For the first half then yes I agree the pacing and speed of the film is a distinct improvement on An Unexpected Journey, the film powers through the books chapters and encounters with an admirable passion yet once they finally get to Laketown and we are introduced to Bard (a non descript John Bell) the film careers over a cliff and wallows in the murky waters of emblazoned foreshadowing, clumsily embedding events and resolutions which will not be realised until the final film in the trilogy. An entire half hour of this film could have been shed of the Dwarves and Bilbo poncing around this aquatic ghetto and nothing would have been lost, it really does feel like extraneous padding in order to maximise revenue which are allegations I must finally and grudgingly accept. That said some certain story beats are beautifully, perhaps perfectly realised – ‘Flies and Spiders’ is exactly how I have imagined it in my head over the past thirty-five years, Gandalf’s illumination and grapple with an ancient enemy will have fans squealing with delight, and a certain titanic reptile was worth the price of numerous admissions alone – more on him later. The effects and designs are incredible, the feel of the world for much of the film is inspirational and surpasses all other Tolkien adaptions in any medium, and a sense of wonder and magic trickles through the film even if it never quite breaks through the constricting dam that modern blockbuster cinema dictates. Although I have my personal reservations you must see this on a big screen, as a three-hour immersion into another world its one of the years best, and there is one prolonged action sequence which is simultaneously the most audacious, ridiculous and hilarious combat scene ever beheaded in fantasy cinema.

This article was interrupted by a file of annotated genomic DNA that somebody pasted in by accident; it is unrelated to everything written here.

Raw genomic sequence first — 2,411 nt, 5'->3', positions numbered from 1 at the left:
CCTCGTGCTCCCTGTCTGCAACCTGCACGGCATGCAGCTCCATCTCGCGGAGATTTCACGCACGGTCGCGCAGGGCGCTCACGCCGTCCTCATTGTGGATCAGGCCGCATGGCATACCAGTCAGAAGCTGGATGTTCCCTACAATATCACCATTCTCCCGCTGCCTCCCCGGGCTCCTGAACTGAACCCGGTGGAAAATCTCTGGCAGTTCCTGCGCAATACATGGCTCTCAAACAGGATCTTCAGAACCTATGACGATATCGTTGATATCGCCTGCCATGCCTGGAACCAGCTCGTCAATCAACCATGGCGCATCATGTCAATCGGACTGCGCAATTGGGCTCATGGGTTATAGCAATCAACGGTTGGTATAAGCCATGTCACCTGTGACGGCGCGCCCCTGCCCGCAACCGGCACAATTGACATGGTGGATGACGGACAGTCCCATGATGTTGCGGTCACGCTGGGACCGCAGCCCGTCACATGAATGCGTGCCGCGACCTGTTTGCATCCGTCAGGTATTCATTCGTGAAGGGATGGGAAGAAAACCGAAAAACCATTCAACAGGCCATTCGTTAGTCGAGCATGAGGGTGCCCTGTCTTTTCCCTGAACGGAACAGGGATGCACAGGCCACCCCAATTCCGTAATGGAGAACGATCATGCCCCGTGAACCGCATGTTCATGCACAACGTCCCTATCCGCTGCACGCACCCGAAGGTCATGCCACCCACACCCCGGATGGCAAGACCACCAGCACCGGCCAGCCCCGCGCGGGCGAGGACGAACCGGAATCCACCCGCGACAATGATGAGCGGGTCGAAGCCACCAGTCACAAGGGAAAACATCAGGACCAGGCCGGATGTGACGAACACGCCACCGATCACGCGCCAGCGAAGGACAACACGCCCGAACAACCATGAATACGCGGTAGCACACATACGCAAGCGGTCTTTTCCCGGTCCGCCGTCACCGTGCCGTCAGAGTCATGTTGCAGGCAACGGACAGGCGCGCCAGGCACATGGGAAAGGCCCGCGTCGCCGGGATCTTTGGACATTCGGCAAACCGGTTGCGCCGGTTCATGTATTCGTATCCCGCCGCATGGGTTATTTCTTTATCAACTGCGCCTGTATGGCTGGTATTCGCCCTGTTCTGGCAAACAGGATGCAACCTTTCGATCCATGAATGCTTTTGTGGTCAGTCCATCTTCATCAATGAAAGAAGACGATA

The highlights then are clear, my major problems I’m sorry to say chime with the usual purist concerns – the introduction of new characters, and the drafting in of Orlando Bloom as Legolas which while logical given the films trajectory through the Wood Elves dominion had me cringing in disbelief. Look, on paper I have zero problems with these additions, I have zero problems with the focus on the Arwen / Aragorn love story in LOTR for example which I thought was a fantastic enhancement that completely worked in establishing deeper stakes to that quest and a sense of romance to the male orientated material – Tolkien has frequently been criticised for making the major protagonists of his work as men and placing the women on literal pedestals – so a little updating to reflect more modern sensibilities, when merited, should and would be welcomed. I’m also no fool (stop laughing), I understand how the film is aiming to appeal to not just 18 – 24 blokes but also the same female demographic, and pushing aside the slightly sexist demeanour of such narrative decisions (because all young women are only interested in lurve stories right?) a more feminine slant to the narrative could be profitable. While Tauriel is actually a cracking addition in terms of kinetic tumblings the addition of a terrible potential romance between her and one of the more dreamy dwarves is just terrible to behold, it serves no purpose other than some weird extraneous side-plot which wastes precious time and is badly executed, whilst Bloom still has all the charisma of a Númenor sodden potato. Thankfully the appearances of Radaghast The Brown are kept to a minimum (I just loathe Jackson’s conception of this side character) but all the Laketown sequence fumbling is tedious in extremis, and crucially there is no sense of closure of a film in its own, independent right – this wouldn’t necessarily be a problem but this is specifically what Jackson and Boyens have cited as their intention for each installment of this trilogy.